While some people might think that you swim freestyle flat and on your stomach, you actually swim on your side because of the constant body rotation and you are more hydrodynamic through the water on your side. Focus on starting your rotation with your hips and driving each hip towards the bottom of the pool (alternating right then left). Your rotation doesn’t have to be a 90-degree angle, but more of a 45-degree angle. When you want to increase your arm tempo, think about rotating your hips faster. 

Drill: Body rotation

This drill is done with your hands by your side and you can use fins and a snorkel so that you only have to focus on your rotation. All you are going to do is kick and rotate your body side to side. Think about driving each hip towards the bottom of the pool one at a time. This is also a great drill to work on your body position. You can play around with your head position and see how that affects the rest of your body. Try to keep your head down, eyes slightly up, and keep your hips on top of the water. 

4. Big pull and lat engagement

Watching a lot of triathletes swim, I have noticed that they swim short, meaning small pulls instead of long and full pulls. You want to make sure that you are using your personal “paddle” (fingertips to elbow), and pushing the water all the way past your hip. Another thing to think about is engaging your lats to make sure you are getting a strong pull. Your lats will help with your initial catch and continue to help through your entire pull. 

Drill: Hold Your Paddle

Instead of putting your paddles on your hands with the strap, you hold the top of your paddle with your fingers so that your palm and wrist are on your paddle. Swim regular freestyle with your hand on your paddle and feel how you are forced to really grab a hold of the water, engage your lats, and push the water all the way back past your hips. Swim a 200 holding your paddle and then a 200 without the paddle, trying to get the same feeling as when you were doing the drill.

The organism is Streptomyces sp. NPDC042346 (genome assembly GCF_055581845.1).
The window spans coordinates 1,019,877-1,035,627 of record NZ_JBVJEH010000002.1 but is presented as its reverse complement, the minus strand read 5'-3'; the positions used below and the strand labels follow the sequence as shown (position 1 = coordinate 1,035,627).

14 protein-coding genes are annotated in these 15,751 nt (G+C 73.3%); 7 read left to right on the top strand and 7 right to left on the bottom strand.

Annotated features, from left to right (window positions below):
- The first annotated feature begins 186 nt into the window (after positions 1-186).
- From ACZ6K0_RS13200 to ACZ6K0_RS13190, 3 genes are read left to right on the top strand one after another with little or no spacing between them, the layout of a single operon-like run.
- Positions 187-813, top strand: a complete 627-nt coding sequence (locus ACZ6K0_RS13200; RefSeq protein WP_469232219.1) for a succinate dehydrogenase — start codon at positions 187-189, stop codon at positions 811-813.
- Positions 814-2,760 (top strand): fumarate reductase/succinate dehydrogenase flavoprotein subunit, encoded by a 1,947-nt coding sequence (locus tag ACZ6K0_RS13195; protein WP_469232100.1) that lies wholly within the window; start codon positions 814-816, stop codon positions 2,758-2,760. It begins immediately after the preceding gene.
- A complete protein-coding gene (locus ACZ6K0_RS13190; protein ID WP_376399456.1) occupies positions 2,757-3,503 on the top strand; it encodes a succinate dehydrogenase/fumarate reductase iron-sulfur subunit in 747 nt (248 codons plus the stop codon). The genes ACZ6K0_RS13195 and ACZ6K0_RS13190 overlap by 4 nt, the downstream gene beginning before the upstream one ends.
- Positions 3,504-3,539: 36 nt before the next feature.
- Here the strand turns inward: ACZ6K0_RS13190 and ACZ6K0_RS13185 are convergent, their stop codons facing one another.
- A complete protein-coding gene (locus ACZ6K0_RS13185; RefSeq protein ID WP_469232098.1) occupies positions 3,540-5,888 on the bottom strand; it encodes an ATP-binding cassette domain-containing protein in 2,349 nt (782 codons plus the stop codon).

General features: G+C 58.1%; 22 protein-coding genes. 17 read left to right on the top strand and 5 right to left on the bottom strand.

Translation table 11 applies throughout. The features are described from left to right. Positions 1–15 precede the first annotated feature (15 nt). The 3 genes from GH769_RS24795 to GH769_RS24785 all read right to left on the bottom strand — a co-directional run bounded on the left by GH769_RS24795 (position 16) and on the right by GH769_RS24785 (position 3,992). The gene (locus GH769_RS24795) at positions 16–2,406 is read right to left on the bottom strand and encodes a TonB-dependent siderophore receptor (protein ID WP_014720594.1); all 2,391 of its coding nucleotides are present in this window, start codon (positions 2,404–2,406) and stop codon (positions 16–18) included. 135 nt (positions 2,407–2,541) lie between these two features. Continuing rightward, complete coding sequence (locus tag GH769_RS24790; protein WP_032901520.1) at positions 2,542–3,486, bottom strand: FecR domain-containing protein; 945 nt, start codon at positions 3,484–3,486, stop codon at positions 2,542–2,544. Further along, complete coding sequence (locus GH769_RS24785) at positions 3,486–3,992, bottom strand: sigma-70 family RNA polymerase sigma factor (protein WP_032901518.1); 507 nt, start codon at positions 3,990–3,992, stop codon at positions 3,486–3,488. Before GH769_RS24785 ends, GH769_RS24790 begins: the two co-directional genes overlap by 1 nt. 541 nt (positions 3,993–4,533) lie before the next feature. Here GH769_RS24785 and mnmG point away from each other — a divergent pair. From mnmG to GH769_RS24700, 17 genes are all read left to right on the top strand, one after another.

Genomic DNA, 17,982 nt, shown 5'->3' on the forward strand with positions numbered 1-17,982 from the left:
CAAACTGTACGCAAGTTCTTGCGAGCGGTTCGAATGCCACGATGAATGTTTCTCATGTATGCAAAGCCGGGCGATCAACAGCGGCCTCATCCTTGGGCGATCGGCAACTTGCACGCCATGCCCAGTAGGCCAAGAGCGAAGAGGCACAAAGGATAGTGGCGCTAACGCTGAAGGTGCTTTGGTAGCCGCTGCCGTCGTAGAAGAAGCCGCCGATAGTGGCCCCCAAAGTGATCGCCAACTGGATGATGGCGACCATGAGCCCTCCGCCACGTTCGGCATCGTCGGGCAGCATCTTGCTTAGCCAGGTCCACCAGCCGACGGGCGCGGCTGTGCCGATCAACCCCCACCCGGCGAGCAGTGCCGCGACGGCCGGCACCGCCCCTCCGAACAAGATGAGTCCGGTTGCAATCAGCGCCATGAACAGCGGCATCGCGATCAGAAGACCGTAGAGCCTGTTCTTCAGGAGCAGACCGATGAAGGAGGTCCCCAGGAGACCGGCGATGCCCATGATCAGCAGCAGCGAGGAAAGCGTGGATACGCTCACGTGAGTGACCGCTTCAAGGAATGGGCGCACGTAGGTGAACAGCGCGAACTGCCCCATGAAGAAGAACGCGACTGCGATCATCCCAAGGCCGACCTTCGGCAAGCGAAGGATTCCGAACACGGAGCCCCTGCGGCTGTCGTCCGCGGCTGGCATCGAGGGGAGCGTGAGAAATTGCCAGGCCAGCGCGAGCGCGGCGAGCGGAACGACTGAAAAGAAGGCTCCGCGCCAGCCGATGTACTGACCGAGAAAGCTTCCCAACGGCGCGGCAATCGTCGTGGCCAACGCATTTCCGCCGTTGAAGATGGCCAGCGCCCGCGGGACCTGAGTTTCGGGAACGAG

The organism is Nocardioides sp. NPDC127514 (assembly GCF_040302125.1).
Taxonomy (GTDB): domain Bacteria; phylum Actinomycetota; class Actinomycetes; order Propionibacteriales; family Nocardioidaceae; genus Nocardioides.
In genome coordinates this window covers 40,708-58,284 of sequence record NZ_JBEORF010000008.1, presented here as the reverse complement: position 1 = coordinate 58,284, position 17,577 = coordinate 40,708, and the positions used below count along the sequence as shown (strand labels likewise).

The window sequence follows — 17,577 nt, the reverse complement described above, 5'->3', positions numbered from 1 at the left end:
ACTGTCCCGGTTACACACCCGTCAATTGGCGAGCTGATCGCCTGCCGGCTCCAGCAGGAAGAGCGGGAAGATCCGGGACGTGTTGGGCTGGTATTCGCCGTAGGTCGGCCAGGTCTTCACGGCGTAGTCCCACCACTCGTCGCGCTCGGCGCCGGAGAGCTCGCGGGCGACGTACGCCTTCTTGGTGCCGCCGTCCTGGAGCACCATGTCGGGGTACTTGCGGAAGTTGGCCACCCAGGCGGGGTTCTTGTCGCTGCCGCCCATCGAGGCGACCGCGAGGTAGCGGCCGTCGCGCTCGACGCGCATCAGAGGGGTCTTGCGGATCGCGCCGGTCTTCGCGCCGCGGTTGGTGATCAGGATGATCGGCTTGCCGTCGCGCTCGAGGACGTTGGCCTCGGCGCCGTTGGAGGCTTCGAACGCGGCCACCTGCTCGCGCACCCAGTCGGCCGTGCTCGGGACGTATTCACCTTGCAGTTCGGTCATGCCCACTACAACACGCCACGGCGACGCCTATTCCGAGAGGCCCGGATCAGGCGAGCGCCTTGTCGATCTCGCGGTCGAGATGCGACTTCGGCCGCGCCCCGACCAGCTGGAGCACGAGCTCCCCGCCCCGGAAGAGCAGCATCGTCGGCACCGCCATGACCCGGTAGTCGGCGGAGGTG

5. Open-water sighting

It is very important for triathletes to learn how to sight for buoys in a fluid and effective way. When you are in the open water and trying to swim in the straightest line possible, you want to sight for buoys often. I tend to sight every four to six strokes, therefore, it’s important to make sure that I’m doing this in a way that does not have a negative effect on my stroke.

In order to sight, look forward by bringing your eyes out of the water and then turn your head to breathe in one motion. If you are getting ready to breathe to your left side, then look forward and sight as your right arm is starting to come out of the water. Begin to turn your head to the left to breathe to the side as your arm goes into the water.

Drill: Pool Sighting

The best way to practice sighting for buoys is to sight in the pool. Put an orange cone, or something like it, at the end of the lane and practice sighting every few strokes. The more you practice, the better you will get, and the faster you will swim in the open water.